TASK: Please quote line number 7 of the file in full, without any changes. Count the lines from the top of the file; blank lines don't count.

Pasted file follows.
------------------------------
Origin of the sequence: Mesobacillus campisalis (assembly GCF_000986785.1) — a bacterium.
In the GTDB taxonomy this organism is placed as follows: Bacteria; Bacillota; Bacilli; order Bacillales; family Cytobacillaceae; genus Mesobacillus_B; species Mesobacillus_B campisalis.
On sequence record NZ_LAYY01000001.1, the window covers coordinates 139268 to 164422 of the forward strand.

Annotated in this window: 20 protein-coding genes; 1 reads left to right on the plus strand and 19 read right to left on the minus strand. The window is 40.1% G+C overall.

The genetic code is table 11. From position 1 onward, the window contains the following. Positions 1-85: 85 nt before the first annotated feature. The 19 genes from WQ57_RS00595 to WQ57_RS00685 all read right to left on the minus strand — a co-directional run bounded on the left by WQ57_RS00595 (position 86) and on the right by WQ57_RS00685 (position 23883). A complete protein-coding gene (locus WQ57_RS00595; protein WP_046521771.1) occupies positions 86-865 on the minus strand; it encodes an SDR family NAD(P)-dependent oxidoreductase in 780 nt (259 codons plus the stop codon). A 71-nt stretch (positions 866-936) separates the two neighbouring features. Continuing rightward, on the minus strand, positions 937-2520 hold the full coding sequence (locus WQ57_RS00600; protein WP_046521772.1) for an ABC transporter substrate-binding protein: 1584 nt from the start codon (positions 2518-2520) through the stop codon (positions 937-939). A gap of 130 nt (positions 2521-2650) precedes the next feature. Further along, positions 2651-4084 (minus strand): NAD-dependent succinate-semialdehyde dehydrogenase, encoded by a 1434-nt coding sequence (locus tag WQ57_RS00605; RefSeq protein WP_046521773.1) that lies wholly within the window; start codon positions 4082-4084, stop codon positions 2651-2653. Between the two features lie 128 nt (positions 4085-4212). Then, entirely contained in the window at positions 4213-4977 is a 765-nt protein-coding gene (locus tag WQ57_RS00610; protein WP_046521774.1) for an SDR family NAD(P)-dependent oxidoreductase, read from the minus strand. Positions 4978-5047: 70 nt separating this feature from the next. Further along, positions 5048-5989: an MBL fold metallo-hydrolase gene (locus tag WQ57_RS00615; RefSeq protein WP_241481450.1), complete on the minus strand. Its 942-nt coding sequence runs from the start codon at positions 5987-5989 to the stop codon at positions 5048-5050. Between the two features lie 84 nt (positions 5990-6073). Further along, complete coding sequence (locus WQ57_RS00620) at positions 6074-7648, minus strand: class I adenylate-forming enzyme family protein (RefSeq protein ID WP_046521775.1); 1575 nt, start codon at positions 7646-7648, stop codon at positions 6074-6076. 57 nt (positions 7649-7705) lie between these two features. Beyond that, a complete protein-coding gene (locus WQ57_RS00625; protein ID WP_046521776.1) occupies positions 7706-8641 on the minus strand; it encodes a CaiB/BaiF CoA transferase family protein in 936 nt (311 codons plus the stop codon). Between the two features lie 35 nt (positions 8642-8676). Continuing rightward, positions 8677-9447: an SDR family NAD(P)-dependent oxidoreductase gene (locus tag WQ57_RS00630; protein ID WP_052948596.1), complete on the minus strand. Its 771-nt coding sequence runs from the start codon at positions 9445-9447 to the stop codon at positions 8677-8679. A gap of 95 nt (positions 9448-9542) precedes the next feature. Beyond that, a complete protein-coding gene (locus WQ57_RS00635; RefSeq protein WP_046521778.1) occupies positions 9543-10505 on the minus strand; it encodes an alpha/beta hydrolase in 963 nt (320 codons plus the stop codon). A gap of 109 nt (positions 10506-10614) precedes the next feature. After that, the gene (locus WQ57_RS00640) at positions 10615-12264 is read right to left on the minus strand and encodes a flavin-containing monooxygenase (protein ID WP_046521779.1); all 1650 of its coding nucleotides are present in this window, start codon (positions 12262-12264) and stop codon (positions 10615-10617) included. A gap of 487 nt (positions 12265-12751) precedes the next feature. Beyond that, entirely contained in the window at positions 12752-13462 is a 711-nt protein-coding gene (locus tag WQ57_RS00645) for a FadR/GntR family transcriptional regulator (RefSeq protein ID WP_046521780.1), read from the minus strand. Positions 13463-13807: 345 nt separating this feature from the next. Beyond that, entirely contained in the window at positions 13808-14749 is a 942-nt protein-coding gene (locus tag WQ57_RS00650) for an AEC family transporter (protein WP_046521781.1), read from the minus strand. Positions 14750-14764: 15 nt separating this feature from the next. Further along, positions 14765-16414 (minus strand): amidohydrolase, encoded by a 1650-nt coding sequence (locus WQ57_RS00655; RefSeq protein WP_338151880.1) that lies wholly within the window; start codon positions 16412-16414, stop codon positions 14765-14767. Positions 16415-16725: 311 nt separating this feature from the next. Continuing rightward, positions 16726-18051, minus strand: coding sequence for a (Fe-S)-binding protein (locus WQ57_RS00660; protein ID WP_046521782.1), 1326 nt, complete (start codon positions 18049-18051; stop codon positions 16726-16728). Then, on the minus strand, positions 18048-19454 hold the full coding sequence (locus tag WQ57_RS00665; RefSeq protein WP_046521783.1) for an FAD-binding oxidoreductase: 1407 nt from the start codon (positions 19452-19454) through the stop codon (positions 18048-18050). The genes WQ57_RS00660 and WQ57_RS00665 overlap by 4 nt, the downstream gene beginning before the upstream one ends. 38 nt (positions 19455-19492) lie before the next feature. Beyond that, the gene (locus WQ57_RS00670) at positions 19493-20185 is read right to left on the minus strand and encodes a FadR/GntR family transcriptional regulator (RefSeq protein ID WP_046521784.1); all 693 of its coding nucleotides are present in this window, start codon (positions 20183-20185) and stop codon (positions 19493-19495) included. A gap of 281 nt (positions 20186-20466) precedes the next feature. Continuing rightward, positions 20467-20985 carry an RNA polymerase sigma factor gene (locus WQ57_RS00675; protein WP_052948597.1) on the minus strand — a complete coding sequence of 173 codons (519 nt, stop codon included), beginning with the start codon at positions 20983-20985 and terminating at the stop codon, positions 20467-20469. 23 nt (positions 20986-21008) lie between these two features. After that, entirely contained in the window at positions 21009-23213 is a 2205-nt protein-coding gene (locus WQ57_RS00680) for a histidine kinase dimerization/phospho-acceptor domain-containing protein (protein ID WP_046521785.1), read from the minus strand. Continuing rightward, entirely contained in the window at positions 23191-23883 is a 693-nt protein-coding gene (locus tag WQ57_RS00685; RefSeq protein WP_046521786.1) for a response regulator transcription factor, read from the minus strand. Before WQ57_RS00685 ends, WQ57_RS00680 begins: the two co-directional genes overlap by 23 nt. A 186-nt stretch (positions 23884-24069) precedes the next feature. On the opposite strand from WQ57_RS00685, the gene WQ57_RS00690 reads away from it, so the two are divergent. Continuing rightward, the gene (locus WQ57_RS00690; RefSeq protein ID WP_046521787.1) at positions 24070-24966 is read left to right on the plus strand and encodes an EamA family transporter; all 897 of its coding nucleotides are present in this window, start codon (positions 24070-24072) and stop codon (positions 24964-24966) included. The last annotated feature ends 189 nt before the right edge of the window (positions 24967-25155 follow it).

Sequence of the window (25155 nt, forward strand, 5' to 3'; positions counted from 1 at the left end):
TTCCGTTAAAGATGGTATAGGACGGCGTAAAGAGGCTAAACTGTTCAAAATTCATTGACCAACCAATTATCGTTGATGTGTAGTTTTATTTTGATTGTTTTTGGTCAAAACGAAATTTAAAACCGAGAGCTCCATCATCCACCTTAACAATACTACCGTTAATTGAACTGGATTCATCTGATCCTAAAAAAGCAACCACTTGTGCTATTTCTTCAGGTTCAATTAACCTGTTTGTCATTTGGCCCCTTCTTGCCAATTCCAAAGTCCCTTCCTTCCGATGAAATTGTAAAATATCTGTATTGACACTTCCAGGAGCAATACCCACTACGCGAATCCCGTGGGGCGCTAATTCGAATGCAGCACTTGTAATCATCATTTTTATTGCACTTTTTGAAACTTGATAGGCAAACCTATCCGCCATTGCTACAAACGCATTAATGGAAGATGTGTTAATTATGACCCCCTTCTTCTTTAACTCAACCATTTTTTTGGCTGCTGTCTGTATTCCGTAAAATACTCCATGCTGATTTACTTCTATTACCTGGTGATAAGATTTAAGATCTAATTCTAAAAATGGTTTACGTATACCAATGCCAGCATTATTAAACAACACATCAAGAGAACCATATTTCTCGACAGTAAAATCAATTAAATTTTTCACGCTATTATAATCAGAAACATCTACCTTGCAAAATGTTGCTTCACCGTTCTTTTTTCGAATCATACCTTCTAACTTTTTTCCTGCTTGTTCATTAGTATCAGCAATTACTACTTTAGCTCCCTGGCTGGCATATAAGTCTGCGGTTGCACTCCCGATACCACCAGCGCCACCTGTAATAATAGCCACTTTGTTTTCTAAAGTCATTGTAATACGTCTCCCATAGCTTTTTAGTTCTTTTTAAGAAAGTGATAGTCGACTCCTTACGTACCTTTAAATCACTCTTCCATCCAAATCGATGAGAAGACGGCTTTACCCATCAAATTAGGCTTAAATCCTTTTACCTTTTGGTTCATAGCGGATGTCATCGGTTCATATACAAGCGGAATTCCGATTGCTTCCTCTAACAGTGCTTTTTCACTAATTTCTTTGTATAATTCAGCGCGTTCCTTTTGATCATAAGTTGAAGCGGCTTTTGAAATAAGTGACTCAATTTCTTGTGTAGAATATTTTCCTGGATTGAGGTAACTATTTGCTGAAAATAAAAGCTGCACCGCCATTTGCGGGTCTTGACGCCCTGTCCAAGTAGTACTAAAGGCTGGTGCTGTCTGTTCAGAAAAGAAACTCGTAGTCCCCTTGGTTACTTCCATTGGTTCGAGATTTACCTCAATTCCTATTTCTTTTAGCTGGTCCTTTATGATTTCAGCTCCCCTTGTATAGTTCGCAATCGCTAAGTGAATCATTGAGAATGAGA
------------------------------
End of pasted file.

TTCCGTTAAAGATGGTATAGGACGGCGTAAAGAGGCTAAACTGTTCAAAATTCATTGACCAACCAATTATCGTTGATGTGTAGTTTTATTTTGATTGTTTTTGGTCAAAACGAAATTTAAAACCGAGAGCTCCATCATCCACCTTAACAATACTACCGTTAATTGAACTGGATTCATCTGATCCTAAAAAAGCAACCACTTGTGCTATTTCTTCAGGTTCAATTAACCTGTTTGTCATTTGGCCCCTTCTTGCCAATTCCAAAGTCCCTTCCTTCCGATGAAATTGTAAAATATCTGTATTGACACTTCCAGGAGCAATACCCACTACGCGAATCCCGTGGGGCGCTAATTCGAATGCAGCACTTGTAATCATCATTTTTATTGCACTTTTTGAAACTTGATAGGCAAACCTATCCGCCATTGCTACAAACGCATTAATGGAAGATGTGTTAATTATGACCCCCTTCTTCTTTAACTCAACCATTTTTTTGGCTGCTGTCTGTATTCCGTAAAATACTCCATGCTGATTTACTTCTATTACCTGGTGATAAGATTTAAGATCTAATTCTAAAAATGGTTTACGTATACCAATGCCAGCATTATTAAACAACACATCAAGAGAACCATATTTCTCGACAGTAAAATCAATTAAATTTTTCACGCTATTATAATCAGAAACATCTACCTTGCAAAATGTTGCTTCACCGTTCTTTTTTCGAATCATACCTTCTAACTTTTTTCCTGCTTGTTCATTAGTATCAGCAATTACTACTTTAGCTCCCTGGCTGGCATATAAGTCTGCGGTTGCACTCCCGATACCACCAGCGCCACCTGTAATAATAGCCACTTTGTTTTCTAAAGTCATTGTAATACGTCTCCCATAGCTTTTTAGTTCTTTTTAAGAAAGTGATAGTCGACTCCTTACGTACCTTTAAATCACTCTTCCATCCAAATCGATGAGAAGACGGCTTTACCCATCAAATTAGGCTTAAATCCTTTTACCTTTTGGTTCATAGCGGATGTCATCGGTTCATATACAAGCGGAATTCCGATTGCTTCCTCTAACAGTGCTTTTTCACTAATTTCTTTGTATAATTCAGCGCGTTCCTTTTGATCATAAGTTGAAGCGGCTTTTGAAATAAGTGACTCAATTTCTTGTGTAGAATATTTTCCTGGATTGAGGTAACTATTTGCTGAAAATAAAAGCTGCACCGCCATTTGCGGGTCTTGACGCCCTGTCCAAGTAGTACTAAAGGCTGGTGCTGTCTGTTCAGAAAAGAAACTCGTAGTCCCCTTGGTTACTTCCATTGGTTCGAGATTTACCTCAATTCCTATTTCTTTTAGCTGGTCCTTTATGATTTCAGCTCCCCTTGTATAGTTCGCAATCGCTAAGTGAATCATTGAGAATGAGA